Iowa House clears military sexual assault bill

Question of the Day

Is it still considered bad form to talk politics during a social gathering?

View results

DES MOINES, Iowa (AP) - An effort to better help victims of sex assault and other crimes involving state military personnel, and to hold the Iowa National Guard accountable for such abuses, won unanimous approval Tuesday in the Iowa House.

The proposal, which corresponds with efforts at the national level, would require state military forces to file an annual report with the governor and the Legislature detailing sexual abuse allegations within the forces. It would also make it illegal for a commander to interfere in the reporting process.

“The commanders of our military have a responsibility to ensure the safety and well-being of all our service members, male and female,” said Rep. Stan Gustafson, R-Cumming. “As it relates to sexual abuse in the military, we must protect the victims, and we also must catch the perpetrator so that we can limit the number of victims.”

Victims would have the choice to file restricted reports, in which the cases would be handled exclusively within the forces, or unrestricted reports, in which the commander would be obligated to notify local law enforcement. Victims would also maintain the right to report to local law enforcement independently.

The number of both restricted and unrestricted filings would have to be reported to the Legislature. The bill now returns to the Senate for final consideration.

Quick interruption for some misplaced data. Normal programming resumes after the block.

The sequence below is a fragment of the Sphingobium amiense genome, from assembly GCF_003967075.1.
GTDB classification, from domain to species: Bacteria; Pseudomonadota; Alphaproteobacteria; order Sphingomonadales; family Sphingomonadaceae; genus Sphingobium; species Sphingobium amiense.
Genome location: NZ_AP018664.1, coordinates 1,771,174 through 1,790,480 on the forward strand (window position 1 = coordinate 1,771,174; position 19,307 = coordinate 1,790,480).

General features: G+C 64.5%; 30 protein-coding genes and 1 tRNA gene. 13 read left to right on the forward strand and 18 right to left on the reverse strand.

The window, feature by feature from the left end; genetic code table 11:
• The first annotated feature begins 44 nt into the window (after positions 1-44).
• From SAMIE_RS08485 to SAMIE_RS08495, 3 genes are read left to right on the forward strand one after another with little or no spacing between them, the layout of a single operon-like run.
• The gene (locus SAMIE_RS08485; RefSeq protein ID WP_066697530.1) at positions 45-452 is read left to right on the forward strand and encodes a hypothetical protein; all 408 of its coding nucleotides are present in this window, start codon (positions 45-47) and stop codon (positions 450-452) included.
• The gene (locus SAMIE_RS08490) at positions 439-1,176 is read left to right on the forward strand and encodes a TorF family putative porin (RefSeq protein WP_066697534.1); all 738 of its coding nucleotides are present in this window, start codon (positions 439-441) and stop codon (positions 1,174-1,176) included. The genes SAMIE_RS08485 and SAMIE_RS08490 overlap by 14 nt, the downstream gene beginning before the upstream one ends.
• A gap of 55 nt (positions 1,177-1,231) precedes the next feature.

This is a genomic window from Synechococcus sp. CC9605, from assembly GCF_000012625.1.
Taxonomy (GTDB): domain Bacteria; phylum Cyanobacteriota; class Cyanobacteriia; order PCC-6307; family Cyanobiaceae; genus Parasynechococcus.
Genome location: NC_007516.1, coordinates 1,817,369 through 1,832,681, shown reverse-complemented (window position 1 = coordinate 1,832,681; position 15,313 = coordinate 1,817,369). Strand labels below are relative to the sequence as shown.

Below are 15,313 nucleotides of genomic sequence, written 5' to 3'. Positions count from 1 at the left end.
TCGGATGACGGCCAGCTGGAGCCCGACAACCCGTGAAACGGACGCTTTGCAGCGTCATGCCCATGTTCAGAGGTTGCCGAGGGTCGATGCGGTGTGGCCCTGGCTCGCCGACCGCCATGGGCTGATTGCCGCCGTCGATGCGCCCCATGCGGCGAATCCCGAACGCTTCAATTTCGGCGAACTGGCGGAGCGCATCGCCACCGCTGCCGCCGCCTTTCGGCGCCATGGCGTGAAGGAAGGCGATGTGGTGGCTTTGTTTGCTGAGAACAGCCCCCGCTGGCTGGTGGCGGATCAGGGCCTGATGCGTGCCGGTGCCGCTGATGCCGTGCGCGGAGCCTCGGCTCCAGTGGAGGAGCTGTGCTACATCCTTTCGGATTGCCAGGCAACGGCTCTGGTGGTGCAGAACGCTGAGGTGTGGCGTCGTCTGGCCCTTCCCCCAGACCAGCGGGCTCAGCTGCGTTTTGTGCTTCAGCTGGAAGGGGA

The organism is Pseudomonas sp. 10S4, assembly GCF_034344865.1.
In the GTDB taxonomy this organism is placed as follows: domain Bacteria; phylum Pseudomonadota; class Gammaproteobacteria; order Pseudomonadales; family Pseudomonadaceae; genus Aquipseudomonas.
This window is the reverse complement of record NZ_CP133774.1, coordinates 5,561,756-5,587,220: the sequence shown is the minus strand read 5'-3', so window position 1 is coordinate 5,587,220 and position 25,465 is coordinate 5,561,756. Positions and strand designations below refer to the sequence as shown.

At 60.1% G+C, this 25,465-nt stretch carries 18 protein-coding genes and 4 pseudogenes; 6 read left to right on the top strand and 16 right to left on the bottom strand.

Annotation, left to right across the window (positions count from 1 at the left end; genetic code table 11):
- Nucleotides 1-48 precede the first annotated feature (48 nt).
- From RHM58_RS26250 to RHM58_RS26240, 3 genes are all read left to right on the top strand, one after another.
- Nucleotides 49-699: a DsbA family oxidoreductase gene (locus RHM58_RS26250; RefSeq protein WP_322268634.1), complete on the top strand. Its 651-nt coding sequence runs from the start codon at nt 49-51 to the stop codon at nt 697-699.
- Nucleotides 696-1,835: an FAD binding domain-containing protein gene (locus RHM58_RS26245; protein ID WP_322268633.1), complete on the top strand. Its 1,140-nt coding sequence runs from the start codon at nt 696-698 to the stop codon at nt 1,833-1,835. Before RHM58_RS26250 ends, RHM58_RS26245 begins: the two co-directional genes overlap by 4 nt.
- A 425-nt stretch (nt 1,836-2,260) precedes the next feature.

“We all worked very hard to make sure that a victim … could be protected,” said Rep. Ruth Ann Gaines, D-Des Moines.

The U.S. Senate unanimously approved legislation earlier this month to better protect alleged victims within the ranks and to make sure a defendant’s fate were determined solely by evidence. The U.S. House could take up the bill in the coming weeks.

The issue has also drawn widespread attention because of a high-profile trial at Fort Bragg in North Carolina, where an Army general accused of sexual assault agreed to a deal with no jail time and a fine of $20,000.

“I’m very proud that Iowa is looking at this bill,” said Rep. Marti Anderson, D-Des Moines.

Copyright 2014 The Associated Press. All rights reserved. This material may not be published, broadcast, rewritten or redistributed.

Comments
blog comments powered by Disqus
TWT Video Picks